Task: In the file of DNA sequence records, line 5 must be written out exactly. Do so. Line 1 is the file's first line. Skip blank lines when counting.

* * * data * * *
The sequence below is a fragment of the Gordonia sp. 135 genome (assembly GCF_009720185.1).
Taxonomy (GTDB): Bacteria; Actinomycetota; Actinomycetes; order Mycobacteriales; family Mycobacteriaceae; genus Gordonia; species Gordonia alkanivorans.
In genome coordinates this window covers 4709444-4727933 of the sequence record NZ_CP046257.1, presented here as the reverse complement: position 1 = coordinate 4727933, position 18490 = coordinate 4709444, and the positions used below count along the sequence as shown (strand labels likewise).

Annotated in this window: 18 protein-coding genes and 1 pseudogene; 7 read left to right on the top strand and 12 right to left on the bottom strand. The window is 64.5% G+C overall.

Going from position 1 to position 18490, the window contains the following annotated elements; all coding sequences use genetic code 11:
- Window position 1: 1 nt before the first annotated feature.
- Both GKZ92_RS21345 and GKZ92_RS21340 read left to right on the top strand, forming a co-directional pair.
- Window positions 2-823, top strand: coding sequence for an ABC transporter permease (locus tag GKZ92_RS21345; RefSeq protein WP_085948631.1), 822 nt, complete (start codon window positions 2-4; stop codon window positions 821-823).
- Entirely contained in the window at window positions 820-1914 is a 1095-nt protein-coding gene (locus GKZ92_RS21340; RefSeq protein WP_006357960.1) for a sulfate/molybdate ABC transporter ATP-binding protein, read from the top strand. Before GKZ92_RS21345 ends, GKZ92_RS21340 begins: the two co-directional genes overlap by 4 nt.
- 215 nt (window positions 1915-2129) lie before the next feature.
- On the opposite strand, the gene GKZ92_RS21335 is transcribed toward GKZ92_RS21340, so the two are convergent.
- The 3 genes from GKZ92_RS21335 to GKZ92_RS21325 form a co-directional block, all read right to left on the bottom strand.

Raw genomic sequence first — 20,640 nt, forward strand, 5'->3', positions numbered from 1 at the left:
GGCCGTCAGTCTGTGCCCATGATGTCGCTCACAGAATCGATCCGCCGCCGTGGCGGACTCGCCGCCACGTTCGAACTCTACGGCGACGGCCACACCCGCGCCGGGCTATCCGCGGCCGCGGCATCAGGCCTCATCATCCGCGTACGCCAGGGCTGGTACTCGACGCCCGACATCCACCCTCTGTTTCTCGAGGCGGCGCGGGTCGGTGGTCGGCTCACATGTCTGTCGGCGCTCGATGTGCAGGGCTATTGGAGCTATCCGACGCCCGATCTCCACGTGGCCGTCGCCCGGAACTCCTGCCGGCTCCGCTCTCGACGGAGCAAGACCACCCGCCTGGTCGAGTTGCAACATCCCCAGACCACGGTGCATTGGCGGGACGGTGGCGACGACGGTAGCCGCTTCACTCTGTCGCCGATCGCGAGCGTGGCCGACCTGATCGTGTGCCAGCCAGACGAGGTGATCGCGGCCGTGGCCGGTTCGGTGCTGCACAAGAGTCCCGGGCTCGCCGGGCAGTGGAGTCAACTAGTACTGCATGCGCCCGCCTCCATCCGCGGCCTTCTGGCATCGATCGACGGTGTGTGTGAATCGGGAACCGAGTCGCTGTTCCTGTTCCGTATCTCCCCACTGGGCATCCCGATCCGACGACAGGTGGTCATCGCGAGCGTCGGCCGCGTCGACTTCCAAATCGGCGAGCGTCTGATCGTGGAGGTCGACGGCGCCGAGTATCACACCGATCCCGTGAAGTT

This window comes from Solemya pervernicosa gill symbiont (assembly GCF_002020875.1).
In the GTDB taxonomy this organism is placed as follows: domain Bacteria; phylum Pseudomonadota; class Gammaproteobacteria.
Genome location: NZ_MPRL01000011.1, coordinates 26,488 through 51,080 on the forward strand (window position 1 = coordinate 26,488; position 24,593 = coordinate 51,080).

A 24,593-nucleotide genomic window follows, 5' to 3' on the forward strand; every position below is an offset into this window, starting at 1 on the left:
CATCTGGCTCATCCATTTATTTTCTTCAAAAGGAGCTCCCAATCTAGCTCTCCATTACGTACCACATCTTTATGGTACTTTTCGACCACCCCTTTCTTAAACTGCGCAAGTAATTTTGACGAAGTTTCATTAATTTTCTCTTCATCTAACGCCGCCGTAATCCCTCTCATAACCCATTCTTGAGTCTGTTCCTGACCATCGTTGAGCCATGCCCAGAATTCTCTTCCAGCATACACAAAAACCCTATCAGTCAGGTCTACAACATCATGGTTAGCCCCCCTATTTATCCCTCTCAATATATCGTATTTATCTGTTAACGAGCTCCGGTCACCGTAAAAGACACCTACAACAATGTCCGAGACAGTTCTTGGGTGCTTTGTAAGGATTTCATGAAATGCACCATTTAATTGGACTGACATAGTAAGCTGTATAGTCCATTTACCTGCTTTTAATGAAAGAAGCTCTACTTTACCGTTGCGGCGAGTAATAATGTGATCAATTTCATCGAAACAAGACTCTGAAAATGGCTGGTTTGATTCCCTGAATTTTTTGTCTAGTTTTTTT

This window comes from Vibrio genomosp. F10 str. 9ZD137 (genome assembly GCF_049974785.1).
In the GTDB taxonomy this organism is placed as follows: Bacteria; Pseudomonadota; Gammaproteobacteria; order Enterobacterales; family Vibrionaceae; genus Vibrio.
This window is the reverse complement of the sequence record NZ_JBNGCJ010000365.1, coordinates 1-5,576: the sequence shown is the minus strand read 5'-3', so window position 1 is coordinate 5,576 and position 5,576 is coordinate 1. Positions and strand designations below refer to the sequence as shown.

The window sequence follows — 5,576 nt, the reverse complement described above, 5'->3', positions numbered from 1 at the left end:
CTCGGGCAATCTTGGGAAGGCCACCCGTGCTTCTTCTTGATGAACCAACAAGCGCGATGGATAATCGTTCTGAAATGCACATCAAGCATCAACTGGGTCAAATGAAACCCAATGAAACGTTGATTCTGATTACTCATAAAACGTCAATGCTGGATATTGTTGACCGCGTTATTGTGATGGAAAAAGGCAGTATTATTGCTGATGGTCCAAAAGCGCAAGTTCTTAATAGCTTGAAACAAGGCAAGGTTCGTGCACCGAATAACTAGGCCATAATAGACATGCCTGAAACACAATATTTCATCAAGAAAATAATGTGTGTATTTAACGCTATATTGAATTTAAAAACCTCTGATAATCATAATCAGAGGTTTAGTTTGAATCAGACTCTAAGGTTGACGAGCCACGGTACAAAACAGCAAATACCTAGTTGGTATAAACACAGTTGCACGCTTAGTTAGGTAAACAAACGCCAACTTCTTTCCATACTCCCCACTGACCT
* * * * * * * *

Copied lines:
Going from position 1 to position 18490, the window contains the following annotated elements; all coding sequences use genetic code 11: